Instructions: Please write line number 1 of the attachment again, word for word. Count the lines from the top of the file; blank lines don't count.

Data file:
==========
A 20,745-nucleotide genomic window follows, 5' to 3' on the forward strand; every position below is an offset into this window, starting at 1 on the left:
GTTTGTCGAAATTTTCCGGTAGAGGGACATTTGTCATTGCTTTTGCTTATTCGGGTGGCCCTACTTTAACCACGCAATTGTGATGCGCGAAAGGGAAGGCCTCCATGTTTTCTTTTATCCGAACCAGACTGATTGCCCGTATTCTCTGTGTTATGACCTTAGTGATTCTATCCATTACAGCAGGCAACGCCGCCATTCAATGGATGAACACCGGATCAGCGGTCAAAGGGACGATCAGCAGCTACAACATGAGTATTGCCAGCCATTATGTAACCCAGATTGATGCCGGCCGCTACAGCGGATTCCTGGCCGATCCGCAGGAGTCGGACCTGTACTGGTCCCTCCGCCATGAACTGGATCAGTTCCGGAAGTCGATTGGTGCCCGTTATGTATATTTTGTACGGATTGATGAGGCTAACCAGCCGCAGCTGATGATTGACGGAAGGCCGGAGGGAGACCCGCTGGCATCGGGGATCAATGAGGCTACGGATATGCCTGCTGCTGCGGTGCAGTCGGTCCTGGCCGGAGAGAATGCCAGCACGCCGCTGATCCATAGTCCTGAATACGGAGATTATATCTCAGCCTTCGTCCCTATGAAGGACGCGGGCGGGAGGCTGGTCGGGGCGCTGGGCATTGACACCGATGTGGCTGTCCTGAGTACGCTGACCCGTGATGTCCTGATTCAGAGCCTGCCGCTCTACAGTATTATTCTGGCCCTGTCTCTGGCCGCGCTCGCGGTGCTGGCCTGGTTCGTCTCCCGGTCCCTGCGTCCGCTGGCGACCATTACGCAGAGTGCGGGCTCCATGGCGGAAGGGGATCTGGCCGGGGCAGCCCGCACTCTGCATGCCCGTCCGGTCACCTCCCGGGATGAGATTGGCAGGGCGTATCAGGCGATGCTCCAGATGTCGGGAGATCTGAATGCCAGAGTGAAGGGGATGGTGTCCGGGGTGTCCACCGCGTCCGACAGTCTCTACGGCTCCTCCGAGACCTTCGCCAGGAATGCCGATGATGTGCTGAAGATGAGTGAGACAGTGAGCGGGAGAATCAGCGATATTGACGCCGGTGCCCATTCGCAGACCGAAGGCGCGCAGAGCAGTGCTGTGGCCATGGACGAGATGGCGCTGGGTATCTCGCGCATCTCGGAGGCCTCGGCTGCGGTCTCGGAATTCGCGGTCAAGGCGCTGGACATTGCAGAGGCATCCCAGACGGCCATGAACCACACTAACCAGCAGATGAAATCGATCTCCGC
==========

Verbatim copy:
A 20,745-nucleotide genomic window follows, 5' to 3' on the forward strand; every position below is an offset into this window, starting at 1 on the left: